I caught up with Brooks Laich on Thursday after practice to talk to him about concussions. The Washington Capitals forward and team’s NHL Players’ Association representative had some outspoken comments about concussion protocol in October, so this was a follow-up to that.
Here’s the full transcript:
You talked about the league babysitting players in October. With all that’s happened this year, have you changed your mind at all?
Brooks Laich: “Not really. I just don’t want people to automatically assume because a player takes a hard hit that it’s a concussion. Hard hits happen. You look at the other night, Brent Seabrook was knocked out and he played the next night in Pittsburgh and I watched him play [Wednesday] night against Montreal. I don’t want everybody to just say every hard hit is a concussion because taking hits and receiving hits is part of the game, and I don’t want players to miss action because there’s so many red flags being thrown up in the air.
“That being said, I’m all for safety. It’s a unique injury – head injuries are unique injuries. I’m all for safety, but I also don’t think you can eliminate the physical aspect of the game.”
About the protocol and guys having to come out of a game and go to a quiet room – is that something you can accept because it’s in players’ best interest? We had talked before and you said a little bit about protecting you from yourself. Is that what the purpose serves?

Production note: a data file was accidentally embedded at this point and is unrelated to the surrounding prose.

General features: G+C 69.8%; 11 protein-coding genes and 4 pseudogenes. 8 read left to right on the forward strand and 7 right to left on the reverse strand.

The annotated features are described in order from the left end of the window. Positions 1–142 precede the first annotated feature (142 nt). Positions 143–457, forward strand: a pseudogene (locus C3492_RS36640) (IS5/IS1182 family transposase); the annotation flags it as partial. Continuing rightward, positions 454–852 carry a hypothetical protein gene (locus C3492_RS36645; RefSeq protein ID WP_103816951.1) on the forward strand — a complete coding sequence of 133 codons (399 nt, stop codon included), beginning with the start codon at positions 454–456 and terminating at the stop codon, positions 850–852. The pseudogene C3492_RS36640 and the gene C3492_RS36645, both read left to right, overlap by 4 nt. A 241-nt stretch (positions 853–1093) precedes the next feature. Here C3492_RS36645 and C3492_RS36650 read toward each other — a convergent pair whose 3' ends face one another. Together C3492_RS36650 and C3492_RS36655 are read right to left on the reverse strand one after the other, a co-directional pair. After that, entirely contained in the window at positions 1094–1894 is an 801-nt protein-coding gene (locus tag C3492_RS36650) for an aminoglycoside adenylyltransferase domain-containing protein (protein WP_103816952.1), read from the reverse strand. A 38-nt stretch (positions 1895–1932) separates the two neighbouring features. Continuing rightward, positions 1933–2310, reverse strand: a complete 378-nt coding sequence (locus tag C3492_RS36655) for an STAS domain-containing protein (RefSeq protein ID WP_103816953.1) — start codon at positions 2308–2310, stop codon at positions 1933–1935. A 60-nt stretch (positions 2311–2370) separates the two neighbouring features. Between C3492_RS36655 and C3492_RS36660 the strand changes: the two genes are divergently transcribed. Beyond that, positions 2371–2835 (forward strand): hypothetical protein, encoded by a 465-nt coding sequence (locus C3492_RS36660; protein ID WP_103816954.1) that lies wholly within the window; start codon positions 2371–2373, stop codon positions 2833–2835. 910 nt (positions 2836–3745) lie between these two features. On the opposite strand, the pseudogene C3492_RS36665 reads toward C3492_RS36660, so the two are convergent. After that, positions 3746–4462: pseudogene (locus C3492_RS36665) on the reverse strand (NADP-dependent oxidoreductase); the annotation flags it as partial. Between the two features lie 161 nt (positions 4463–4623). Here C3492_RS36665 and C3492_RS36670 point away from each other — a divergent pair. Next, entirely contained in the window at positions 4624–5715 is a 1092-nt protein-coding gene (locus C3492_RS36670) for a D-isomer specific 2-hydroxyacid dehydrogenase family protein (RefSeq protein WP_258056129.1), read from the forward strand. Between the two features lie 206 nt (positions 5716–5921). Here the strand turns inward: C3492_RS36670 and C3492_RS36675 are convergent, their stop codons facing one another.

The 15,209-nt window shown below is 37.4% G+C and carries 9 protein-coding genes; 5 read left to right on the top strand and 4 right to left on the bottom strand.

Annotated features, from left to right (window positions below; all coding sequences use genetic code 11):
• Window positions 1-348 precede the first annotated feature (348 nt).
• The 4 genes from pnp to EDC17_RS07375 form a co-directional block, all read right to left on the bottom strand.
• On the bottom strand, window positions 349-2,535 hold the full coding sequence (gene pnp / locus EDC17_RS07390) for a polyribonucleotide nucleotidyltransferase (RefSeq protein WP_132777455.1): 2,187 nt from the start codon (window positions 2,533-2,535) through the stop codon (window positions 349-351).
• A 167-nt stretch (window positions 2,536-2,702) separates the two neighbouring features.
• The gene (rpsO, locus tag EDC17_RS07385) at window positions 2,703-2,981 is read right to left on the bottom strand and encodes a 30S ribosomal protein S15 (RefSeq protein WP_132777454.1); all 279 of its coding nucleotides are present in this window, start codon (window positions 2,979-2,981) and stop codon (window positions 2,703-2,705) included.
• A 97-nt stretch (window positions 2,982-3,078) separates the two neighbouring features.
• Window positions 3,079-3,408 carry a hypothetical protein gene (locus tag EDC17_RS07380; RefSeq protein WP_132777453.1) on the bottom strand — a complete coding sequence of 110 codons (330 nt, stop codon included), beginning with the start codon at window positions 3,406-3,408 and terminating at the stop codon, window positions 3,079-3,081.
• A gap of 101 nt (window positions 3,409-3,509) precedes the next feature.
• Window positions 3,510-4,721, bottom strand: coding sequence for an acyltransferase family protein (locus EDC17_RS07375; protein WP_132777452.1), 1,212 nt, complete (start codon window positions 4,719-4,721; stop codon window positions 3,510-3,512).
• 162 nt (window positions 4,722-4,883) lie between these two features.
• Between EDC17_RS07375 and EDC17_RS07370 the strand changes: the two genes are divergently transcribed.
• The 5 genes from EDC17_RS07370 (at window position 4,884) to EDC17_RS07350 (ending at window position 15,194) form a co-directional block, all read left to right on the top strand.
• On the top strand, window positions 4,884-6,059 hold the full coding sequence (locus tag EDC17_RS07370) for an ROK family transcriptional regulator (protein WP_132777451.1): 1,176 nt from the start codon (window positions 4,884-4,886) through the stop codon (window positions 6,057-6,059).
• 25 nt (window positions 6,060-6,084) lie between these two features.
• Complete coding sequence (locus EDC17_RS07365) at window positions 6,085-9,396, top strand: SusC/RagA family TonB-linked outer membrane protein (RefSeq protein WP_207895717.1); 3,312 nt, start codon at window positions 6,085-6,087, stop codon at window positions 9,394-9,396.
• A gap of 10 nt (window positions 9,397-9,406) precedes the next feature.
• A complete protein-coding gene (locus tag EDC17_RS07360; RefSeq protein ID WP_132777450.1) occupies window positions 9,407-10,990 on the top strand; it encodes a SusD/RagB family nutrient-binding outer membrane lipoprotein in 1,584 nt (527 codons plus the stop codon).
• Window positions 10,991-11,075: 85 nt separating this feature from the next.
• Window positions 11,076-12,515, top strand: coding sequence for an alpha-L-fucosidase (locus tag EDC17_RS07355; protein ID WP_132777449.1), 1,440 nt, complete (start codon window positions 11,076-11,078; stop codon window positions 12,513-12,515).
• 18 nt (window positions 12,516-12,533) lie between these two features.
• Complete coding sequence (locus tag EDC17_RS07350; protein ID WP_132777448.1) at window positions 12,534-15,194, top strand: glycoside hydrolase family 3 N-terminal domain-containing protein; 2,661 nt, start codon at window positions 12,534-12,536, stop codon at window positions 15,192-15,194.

Laich: “OK, that’s fine. Now what happens if it’s Game 7 of the playoffs- it’s the second round, and you get hit hard with seven minutes left? Are you going to go to the quiet room for 10 minutes, or are you going to say, ‘You know what, let me finish this out and 10 minutes from now we’ll go in the quiet room or something. It’s fine and dandy in October and November, but how are we really going to govern this thing come May or June is the question.”
Marc Staal played with a concussion last year – including the playoffs – now he’s missed a lot of time because of it. If that happened in the seventh game like that – do you hide it and say I’m feeling fine?
Laich: “I really don’t know. The whole concussion and the protocol thing is such a gray area. Everything has to be handled on an individual basis. If you look at the other day, Colby Armstrong hid the symptoms or tried to hide the symptoms and hide his concussion because he wanted to keep playing because he felt he needed to be in the lineup. He’s been injured. There’s reasons people do it.
“I totally understand the safety aspect. On our team, if Jay Beagle’s not ready to play, I don’t think he should play. I would want to play. That’s in me – that’s built in me that I want to play the hockey game. If I’m alive I think I can play the hockey game. But sometimes you do need to be protected from yourself. It’s such a difficult issue, I don’t know if there’s any way we’re ever going to solve it. You obviously have to look after players’ safety, but you also have to trust the players a little bit that they know their body, and if they say they’re OK, hopefully they are OK and nothing bad happens.”